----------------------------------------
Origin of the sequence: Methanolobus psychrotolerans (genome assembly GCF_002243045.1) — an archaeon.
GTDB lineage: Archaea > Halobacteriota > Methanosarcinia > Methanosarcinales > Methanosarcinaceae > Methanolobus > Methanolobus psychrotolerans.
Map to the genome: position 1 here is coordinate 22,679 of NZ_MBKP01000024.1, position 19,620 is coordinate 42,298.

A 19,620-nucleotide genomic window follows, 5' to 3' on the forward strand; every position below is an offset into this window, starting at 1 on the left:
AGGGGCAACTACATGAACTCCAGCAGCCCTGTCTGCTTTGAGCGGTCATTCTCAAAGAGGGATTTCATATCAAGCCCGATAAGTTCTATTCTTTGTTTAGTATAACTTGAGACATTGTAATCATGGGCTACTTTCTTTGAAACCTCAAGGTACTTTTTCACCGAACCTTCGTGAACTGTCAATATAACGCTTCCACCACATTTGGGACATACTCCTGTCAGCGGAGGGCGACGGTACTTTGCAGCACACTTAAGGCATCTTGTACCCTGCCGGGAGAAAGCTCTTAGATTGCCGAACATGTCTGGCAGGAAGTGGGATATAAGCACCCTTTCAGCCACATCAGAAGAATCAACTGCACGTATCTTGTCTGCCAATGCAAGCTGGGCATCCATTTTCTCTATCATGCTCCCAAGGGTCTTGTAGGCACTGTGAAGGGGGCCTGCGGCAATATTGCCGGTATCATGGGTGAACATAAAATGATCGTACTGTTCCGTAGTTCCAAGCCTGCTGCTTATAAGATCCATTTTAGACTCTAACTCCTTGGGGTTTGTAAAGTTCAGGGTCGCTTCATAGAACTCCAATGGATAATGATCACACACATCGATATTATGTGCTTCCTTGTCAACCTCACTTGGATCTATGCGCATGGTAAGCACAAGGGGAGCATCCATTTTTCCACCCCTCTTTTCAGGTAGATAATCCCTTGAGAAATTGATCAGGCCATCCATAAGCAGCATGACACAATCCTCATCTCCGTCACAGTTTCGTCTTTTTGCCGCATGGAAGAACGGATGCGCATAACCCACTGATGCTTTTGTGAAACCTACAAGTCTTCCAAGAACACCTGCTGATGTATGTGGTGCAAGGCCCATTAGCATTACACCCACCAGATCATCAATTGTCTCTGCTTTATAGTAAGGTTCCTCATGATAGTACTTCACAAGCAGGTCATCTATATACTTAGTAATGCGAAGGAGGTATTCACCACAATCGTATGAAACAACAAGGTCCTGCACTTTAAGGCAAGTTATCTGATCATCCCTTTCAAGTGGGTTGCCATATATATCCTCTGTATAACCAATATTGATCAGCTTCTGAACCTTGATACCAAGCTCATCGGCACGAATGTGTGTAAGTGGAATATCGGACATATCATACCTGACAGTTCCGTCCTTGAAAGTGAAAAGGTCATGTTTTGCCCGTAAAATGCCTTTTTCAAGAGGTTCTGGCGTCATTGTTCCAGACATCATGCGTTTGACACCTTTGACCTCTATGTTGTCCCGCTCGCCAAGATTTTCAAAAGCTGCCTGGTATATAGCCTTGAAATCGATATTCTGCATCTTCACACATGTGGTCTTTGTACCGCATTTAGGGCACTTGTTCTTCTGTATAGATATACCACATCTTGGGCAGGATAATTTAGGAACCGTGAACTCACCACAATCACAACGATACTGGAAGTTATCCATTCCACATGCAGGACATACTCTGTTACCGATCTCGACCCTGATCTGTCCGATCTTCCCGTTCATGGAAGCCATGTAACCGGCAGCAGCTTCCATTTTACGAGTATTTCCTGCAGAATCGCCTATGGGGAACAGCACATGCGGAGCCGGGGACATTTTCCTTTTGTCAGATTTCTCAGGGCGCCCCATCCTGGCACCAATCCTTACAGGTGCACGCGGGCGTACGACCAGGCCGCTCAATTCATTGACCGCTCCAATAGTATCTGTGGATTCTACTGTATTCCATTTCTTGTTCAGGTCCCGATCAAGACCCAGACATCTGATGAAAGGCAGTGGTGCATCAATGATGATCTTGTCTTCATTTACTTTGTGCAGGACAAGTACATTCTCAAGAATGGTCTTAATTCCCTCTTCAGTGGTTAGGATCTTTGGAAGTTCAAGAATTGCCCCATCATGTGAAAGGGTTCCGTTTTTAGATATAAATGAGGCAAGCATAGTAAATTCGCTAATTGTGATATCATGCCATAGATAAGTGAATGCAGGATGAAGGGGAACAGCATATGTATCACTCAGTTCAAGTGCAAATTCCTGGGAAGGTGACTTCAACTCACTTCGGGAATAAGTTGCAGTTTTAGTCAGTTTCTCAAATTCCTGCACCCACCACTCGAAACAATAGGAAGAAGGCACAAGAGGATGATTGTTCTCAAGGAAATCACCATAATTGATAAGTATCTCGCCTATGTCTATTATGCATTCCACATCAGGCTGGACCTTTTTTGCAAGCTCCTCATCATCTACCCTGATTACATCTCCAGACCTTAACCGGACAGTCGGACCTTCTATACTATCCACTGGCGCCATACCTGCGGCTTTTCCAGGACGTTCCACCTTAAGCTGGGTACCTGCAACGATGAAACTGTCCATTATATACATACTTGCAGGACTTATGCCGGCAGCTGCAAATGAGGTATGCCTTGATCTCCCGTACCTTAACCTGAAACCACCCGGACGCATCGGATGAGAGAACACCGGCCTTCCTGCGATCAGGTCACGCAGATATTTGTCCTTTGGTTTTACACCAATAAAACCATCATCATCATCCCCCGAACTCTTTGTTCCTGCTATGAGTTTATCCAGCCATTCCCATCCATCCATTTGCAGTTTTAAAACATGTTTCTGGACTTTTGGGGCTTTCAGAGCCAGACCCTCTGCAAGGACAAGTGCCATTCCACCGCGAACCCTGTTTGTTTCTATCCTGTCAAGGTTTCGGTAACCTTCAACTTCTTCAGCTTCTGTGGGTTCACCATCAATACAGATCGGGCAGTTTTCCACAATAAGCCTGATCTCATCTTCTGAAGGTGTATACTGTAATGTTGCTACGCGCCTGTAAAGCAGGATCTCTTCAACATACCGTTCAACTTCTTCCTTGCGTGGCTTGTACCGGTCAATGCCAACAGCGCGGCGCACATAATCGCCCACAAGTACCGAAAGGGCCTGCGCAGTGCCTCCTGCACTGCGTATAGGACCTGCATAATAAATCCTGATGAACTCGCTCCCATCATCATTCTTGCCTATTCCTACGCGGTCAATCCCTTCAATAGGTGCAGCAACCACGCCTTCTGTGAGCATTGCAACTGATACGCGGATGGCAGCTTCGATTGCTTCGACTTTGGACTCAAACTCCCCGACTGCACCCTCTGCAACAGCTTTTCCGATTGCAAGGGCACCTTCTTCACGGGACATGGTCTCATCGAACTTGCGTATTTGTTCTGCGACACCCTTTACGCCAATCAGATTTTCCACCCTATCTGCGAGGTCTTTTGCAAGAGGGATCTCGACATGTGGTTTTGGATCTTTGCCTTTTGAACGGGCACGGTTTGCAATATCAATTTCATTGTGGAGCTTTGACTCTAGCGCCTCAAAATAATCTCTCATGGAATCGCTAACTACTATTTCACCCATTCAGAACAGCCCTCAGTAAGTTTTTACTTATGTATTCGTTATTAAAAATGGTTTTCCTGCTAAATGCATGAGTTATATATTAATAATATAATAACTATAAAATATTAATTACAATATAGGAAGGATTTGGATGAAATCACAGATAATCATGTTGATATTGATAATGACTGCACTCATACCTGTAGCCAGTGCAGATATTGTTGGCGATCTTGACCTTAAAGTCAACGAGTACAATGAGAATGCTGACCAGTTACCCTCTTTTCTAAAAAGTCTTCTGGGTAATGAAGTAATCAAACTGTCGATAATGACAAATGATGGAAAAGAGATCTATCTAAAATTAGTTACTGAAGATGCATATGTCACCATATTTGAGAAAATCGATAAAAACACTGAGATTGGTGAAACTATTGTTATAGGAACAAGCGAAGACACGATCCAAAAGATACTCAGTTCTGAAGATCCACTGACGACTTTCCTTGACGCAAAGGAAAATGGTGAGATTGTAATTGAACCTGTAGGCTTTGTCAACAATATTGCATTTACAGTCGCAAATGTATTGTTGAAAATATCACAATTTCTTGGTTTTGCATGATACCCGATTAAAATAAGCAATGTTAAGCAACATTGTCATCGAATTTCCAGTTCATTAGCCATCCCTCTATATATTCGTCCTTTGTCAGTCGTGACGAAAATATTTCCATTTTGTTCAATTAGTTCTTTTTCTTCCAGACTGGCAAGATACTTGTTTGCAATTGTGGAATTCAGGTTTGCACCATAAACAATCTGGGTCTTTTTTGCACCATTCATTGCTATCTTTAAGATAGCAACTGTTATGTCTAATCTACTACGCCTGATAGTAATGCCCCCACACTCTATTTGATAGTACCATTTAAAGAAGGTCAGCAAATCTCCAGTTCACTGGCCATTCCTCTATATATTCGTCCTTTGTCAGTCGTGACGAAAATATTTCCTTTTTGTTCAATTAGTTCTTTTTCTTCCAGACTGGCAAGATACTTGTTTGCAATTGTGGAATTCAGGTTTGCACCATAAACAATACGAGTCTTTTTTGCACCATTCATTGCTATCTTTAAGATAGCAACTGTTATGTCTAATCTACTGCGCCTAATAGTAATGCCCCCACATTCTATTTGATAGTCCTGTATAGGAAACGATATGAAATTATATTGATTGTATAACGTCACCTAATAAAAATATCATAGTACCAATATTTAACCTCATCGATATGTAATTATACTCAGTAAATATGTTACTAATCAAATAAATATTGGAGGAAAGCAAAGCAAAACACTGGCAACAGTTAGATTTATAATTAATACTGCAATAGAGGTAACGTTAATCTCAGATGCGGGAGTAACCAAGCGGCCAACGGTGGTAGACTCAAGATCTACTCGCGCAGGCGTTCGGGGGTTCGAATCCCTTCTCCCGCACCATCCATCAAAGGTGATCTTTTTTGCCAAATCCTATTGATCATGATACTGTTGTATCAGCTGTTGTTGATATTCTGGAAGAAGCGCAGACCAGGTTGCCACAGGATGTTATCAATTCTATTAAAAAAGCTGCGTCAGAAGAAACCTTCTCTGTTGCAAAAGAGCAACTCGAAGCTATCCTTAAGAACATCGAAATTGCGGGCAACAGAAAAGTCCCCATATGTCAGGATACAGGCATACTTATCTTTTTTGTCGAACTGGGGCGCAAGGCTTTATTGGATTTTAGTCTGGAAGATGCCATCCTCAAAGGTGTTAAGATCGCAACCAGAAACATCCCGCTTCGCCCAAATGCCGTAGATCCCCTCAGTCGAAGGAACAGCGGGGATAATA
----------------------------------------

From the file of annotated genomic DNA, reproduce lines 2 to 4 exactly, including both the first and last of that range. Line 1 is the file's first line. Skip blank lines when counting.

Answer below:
GTDB lineage: Archaea > Halobacteriota > Methanosarcinia > Methanosarcinales > Methanosarcinaceae > Methanolobus > Methanolobus psychrotolerans.
Map to the genome: position 1 here is coordinate 22,679 of NZ_MBKP01000024.1, position 19,620 is coordinate 42,298.

A 19,620-nucleotide genomic window follows, 5' to 3' on the forward strand; every position below is an offset into this window, starting at 1 on the left: